Fifty years after the Moon landing, a new history of the space race explores the lives of both Soviet and American engineers.
At the dawn of the space age, technological breakthroughs in Earth orbit flight were both breathtaking feats of ingenuity and disturbances to a delicate global balance of power. In this short book, aerospace historian Roger D. Launius concisely and engagingly explores the driving force of this era: the race to the Moon. Beginning with the launch of Sputnik 1 in October 1957 and closing with the end of the Apollo program in 1972, Launius examines how early space exploration blurred the lines between military and civilian activities, and how key actions led to space firsts as well as crushing failures.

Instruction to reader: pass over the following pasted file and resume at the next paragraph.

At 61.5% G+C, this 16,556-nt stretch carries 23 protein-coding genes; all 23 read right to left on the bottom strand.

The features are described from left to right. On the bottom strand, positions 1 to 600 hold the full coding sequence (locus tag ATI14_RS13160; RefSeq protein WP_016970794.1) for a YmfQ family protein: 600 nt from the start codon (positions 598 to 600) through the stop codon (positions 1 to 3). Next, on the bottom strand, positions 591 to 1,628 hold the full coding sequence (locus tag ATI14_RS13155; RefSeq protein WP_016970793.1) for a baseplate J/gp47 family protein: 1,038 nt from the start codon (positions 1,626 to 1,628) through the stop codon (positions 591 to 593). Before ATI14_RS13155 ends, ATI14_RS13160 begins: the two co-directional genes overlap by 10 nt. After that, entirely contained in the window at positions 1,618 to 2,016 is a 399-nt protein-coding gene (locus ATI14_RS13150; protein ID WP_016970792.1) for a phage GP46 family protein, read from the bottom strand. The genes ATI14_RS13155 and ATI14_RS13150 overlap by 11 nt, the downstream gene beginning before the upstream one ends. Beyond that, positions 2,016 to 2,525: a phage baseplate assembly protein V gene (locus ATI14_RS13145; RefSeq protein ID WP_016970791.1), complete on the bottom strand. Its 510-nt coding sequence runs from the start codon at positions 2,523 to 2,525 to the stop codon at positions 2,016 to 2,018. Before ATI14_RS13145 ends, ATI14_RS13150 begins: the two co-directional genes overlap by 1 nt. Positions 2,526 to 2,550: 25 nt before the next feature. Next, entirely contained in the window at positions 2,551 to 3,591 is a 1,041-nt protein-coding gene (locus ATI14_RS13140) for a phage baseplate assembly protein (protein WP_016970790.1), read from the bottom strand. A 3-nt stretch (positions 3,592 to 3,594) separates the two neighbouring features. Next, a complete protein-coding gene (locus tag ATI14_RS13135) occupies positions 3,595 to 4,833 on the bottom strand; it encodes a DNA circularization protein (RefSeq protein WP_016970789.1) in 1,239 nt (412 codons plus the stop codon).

Launius places American and Soviet programs on equal footing-following American aerospace engineers Wernher von Braun and Robert Gilruth, their Soviet counterparts Sergei Korolev and Valentin Glushko, and astronaut Buzz Aldrin and cosmonaut Alexei Leonov-to highlight key actions that led to various successes, failures, and ultimately the American Moon landing.
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